California’s chief law enforcement officer has labeled the AIDS Health Foundation — the group bankrolling an extreme rent control measure on November’s ballot — as “delinquent” in its nonprofit status, according to a press release from Californians for Responsible Housing.
Attorney General Xavier Becerra last week said the foundation, which is headed by anti-housing activist Michael Weinstein, failed to file documents necessary to meet the requirements to claim charitable standing in the state.
“Once again, it appears that Michael Weinstein’s group, which essentially is a drug company masquerading as a charity, is trying to hide the ball about its involvement in political campaigns and failing to comply with basic state transparency requirements,” said Steven Maviglio, a spokesman for Californians for Responsible Housing, the campaign committee that CAA created to defeat Weinstein’s radical rent control measure in November.
The Attorney General’s Office can suspend the AIDS Health Foundation from operating in the state if it does not file its required documents.
Last month, California YIMBY, which stands for Yes In My Backyard, filed a formal complaint with the California Fair Political Practices Committee. The complaint alleges that Weinstein ignored well-established state reporting requirements in spending hundreds of thousands of dollars to oppose SB 50 by Sen. Scott Wiener, D-San Francisco. The FPPC has since indicated it will open an investigation.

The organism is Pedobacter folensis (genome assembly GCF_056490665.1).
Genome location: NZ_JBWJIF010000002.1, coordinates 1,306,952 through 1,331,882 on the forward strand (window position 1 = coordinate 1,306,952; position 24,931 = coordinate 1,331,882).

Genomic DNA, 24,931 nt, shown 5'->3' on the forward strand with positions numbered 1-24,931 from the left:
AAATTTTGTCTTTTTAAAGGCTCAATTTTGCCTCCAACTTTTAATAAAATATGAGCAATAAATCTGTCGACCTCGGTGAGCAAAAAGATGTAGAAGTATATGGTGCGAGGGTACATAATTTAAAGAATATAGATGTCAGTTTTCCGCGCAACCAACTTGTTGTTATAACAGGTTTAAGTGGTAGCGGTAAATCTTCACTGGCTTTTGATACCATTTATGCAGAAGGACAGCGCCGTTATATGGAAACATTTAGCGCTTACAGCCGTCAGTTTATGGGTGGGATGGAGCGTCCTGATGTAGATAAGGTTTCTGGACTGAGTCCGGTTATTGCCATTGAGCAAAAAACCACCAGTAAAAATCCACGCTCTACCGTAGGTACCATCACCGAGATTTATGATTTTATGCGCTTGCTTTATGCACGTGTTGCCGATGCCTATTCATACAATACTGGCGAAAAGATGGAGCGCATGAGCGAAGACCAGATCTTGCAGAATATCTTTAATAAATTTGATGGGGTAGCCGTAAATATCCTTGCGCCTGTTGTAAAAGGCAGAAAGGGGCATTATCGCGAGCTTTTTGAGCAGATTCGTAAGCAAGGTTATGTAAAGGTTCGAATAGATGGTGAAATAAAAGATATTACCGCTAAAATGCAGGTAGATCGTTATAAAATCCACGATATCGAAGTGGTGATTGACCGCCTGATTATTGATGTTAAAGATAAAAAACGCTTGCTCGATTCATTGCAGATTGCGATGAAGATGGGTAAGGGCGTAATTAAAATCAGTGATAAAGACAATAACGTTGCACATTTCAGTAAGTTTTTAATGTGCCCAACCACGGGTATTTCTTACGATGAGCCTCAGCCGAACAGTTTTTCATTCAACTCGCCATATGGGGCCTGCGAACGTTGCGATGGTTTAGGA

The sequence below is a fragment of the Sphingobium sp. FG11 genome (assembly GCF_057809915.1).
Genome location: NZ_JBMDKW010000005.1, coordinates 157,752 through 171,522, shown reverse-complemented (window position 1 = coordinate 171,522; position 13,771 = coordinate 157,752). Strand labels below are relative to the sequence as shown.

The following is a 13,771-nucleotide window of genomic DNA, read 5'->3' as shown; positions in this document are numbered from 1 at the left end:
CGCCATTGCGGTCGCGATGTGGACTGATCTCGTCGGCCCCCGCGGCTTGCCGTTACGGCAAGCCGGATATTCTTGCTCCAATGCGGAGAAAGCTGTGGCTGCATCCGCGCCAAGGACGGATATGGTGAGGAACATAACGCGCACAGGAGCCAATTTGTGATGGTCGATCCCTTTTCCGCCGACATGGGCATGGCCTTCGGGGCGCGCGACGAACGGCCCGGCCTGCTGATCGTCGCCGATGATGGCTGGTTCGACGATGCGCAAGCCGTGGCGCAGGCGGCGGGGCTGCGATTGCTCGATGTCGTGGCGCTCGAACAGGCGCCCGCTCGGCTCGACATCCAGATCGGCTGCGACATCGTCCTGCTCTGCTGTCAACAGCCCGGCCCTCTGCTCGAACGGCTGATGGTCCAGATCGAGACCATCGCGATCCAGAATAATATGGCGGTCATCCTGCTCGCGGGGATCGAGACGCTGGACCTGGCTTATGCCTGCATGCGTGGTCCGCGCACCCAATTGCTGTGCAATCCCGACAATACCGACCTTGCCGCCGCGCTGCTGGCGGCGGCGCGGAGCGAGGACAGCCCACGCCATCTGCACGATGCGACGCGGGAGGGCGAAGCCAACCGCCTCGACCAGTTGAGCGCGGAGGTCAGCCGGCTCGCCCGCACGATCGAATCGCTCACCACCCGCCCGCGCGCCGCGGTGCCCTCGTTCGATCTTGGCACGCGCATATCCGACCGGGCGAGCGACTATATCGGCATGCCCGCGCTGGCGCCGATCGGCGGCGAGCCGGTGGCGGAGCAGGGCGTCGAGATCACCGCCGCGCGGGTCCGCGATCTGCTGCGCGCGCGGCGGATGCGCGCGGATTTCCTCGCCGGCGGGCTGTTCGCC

Weinstein’s AIDS Healthcare Foundation is also bankrolling a statewide ballot initiative, nicknamed Prop 10 2.0, that would repeal significant portions of the Costa-Hawkins Rental Housing Act and welcome back the extreme forms of rent control that proliferated in California in the 1970s.
The initiative, which recently qualified for November’s ballot, is a revised version of Proposition 10, Weinstein’s 2018 strict rent control initiative. That measure failed miserably at the polls despite tens of millions of dollars in campaign spending by Weinstein’s AIDS Healthcare Foundation.
The AIDS Healthcare Foundation faces increasing scrutiny for its political spending.
This summer, state Sen. Ben Hueso, D-San Diego, also called on the attorney general to investigate the group, alleging that it was fraudulently misusing savings from a federal drug-discount program designed to help low-income patients.
These actions came after the FPPC fined the AIDS Healthcare Foundation’s committee in 2018 for its failure to disclose political campaign spending on Measure S, a housing ballot measure in Los Angeles.